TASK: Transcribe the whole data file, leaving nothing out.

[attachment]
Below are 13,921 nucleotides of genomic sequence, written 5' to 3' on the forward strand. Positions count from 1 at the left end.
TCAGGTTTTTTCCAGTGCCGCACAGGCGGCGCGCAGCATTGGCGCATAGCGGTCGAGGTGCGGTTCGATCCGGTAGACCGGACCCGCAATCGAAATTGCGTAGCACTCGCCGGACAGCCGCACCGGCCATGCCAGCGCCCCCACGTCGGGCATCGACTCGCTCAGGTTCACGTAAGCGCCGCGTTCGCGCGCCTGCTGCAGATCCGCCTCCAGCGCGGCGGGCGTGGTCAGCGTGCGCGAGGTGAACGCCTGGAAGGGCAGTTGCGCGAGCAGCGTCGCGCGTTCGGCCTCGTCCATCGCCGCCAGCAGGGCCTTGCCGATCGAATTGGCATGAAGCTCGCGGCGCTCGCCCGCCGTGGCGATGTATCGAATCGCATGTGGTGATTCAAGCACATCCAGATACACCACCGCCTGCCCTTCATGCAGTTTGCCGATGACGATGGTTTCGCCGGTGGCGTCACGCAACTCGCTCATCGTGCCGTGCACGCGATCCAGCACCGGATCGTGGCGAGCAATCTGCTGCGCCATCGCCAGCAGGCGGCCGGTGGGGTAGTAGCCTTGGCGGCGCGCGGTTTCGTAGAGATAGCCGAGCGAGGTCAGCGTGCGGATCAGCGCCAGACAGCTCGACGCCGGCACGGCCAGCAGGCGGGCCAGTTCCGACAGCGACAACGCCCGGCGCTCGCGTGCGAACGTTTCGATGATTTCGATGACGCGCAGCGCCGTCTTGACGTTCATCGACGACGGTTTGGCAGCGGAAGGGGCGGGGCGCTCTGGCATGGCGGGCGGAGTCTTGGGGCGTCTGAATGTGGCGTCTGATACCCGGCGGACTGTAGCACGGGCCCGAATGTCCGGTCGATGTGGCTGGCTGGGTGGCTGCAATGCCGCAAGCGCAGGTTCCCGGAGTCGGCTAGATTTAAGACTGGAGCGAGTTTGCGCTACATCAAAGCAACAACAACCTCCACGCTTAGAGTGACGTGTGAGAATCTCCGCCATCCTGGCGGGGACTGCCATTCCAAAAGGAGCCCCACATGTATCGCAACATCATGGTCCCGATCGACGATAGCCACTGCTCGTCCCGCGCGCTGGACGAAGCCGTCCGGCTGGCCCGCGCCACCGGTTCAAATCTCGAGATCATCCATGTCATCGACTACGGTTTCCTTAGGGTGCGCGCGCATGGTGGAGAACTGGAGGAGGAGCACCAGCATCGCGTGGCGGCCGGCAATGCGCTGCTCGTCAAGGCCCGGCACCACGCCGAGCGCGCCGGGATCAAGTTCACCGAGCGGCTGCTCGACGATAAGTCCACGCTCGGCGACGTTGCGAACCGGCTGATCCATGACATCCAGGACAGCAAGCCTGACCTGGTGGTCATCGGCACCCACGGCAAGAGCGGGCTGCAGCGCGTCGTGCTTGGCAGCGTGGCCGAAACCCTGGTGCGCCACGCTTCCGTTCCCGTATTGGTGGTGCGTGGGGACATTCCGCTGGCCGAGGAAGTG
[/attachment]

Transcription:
Below are 13,921 nucleotides of genomic sequence, written 5' to 3' on the forward strand. Positions count from 1 at the left end.
TCAGGTTTTTTCCAGTGCCGCACAGGCGGCGCGCAGCATTGGCGCATAGCGGTCGAGGTGCGGTTCGATCCGGTAGACCGGACCCGCAATCGAAATTGCGTAGCACTCGCCGGACAGCCGCACCGGCCATGCCAGCGCCCCCACGTCGGGCATCGACTCGCTCAGGTTCACGTAAGCGCCGCGTTCGCGCGCCTGCTGCAGATCCGCCTCCAGCGCGGCGGGCGTGGTCAGCGTGCGCGAGGTGAACGCCTGGAAGGGCAGTTGCGCGAGCAGCGTCGCGCGTTCGGCCTCGTCCATCGCCGCCAGCAGGGCCTTGCCGATCGAATTGGCATGAAGCTCGCGGCGCTCGCCCGCCGTGGCGATGTATCGAATCGCATGTGGTGATTCAAGCACATCCAGATACACCACCGCCTGCCCTTCATGCAGTTTGCCGATGACGATGGTTTCGCCGGTGGCGTCACGCAACTCGCTCATCGTGCCGTGCACGCGATCCAGCACCGGATCGTGGCGAGCAATCTGCTGCGCCATCGCCAGCAGGCGGCCGGTGGGGTAGTAGCCTTGGCGGCGCGCGGTTTCGTAGAGATAGCCGAGCGAGGTCAGCGTGCGGATCAGCGCCAGACAGCTCGACGCCGGCACGGCCAGCAGGCGGGCCAGTTCCGACAGCGACAACGCCCGGCGCTCGCGTGCGAACGTTTCGATGATTTCGATGACGCGCAGCGCCGTCTTGACGTTCATCGACGACGGTTTGGCAGCGGAAGGGGCGGGGCGCTCTGGCATGGCGGGCGGAGTCTTGGGGCGTCTGAATGTGGCGTCTGATACCCGGCGGACTGTAGCACGGGCCCGAATGTCCGGTCGATGTGGCTGGCTGGGTGGCTGCAATGCCGCAAGCGCAGGTTCCCGGAGTCGGCTAGATTTAAGACTGGAGCGAGTTTGCGCTACATCAAAGCAACAACAACCTCCACGCTTAGAGTGACGTGTGAGAATCTCCGCCATCCTGGCGGGGACTGCCATTCCAAAAGGAGCCCCACATGTATCGCAACATCATGGTCCCGATCGACGATAGCCACTGCTCGTCCCGCGCGCTGGACGAAGCCGTCCGGCTGGCCCGCGCCACCGGTTCAAATCTCGAGATCATCCATGTCATCGACTACGGTTTCCTTAGGGTGCGCGCGCATGGTGGAGAACTGGAGGAGGAGCACCAGCATCGCGTGGCGGCCGGCAATGCGCTGCTCGTCAAGGCCCGGCACCACGCCGAGCGCGCCGGGATCAAGTTCACCGAGCGGCTGCTCGACGATAAGTCCACGCTCGGCGACGTTGCGAACCGGCTGATCCATGACATCCAGGACAGCAAGCCTGACCTGGTGGTCATCGGCACCCACGGCAAGAGCGGGCTGCAGCGCGTCGTGCTTGGCAGCGTGGCCGAAACCCTGGTGCGCCACGCTTCCGTTCCCGTATTGGTGGTGCGTGGGGACATTCCGCTGGCCGAGGAAGTG